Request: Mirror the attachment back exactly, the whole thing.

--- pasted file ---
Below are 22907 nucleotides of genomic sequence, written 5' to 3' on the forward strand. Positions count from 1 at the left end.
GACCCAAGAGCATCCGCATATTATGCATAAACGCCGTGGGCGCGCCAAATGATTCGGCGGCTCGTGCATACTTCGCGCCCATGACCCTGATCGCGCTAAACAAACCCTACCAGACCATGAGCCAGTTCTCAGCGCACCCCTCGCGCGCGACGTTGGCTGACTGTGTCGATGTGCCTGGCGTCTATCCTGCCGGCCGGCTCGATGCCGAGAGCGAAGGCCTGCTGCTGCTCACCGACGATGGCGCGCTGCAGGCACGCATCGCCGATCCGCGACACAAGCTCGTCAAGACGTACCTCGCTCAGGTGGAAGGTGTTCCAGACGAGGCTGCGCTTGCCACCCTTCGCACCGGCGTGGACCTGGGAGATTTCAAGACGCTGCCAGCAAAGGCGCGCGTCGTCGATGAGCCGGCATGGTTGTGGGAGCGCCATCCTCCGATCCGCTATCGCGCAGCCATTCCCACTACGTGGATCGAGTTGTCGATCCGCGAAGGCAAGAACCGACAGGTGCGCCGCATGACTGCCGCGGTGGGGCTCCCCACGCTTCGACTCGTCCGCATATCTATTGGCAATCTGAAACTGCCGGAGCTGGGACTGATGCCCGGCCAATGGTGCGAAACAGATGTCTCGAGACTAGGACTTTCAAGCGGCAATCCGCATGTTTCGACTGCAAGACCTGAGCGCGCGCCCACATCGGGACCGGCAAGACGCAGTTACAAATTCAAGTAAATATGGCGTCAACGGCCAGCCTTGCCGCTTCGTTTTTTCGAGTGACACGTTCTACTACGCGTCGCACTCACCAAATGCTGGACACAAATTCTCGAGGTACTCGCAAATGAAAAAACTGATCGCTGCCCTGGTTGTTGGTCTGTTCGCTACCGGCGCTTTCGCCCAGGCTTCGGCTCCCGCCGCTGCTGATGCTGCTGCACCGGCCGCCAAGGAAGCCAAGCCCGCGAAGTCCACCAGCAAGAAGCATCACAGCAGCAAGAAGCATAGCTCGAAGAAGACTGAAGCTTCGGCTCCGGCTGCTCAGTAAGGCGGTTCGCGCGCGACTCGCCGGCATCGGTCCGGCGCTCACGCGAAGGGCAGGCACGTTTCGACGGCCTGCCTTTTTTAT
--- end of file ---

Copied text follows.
Below are 22907 nucleotides of genomic sequence, written 5' to 3' on the forward strand. Positions count from 1 at the left end.
GACCCAAGAGCATCCGCATATTATGCATAAACGCCGTGGGCGCGCCAAATGATTCGGCGGCTCGTGCATACTTCGCGCCCATGACCCTGATCGCGCTAAACAAACCCTACCAGACCATGAGCCAGTTCTCAGCGCACCCCTCGCGCGCGACGTTGGCTGACTGTGTCGATGTGCCTGGCGTCTATCCTGCCGGCCGGCTCGATGCCGAGAGCGAAGGCCTGCTGCTGCTCACCGACGATGGCGCGCTGCAGGCACGCATCGCCGATCCGCGACACAAGCTCGTCAAGACGTACCTCGCTCAGGTGGAAGGTGTTCCAGACGAGGCTGCGCTTGCCACCCTTCGCACCGGCGTGGACCTGGGAGATTTCAAGACGCTGCCAGCAAAGGCGCGCGTCGTCGATGAGCCGGCATGGTTGTGGGAGCGCCATCCTCCGATCCGCTATCGCGCAGCCATTCCCACTACGTGGATCGAGTTGTCGATCCGCGAAGGCAAGAACCGACAGGTGCGCCGCATGACTGCCGCGGTGGGGCTCCCCACGCTTCGACTCGTCCGCATATCTATTGGCAATCTGAAACTGCCGGAGCTGGGACTGATGCCCGGCCAATGGTGCGAAACAGATGTCTCGAGACTAGGACTTTCAAGCGGCAATCCGCATGTTTCGACTGCAAGACCTGAGCGCGCGCCCACATCGGGACCGGCAAGACGCAGTTACAAATTCAAGTAAATATGGCGTCAACGGCCAGCCTTGCCGCTTCGTTTTTTCGAGTGACACGTTCTACTACGCGTCGCACTCACCAAATGCTGGACACAAATTCTCGAGGTACTCGCAAATGAAAAAACTGATCGCTGCCCTGGTTGTTGGTCTGTTCGCTACCGGCGCTTTCGCCCAGGCTTCGGCTCCCGCCGCTGCTGATGCTGCTGCACCGGCCGCCAAGGAAGCCAAGCCCGCGAAGTCCACCAGCAAGAAGCATCACAGCAGCAAGAAGCATAGCTCGAAGAAGACTGAAGCTTCGGCTCCGGCTGCTCAGTAAGGCGGTTCGCGCGCGACTCGCCGGCATCGGTCCGGCGCTCACGCGAAGGGCAGGCACGTTTCGACGGCCTGCCTTTTTTAT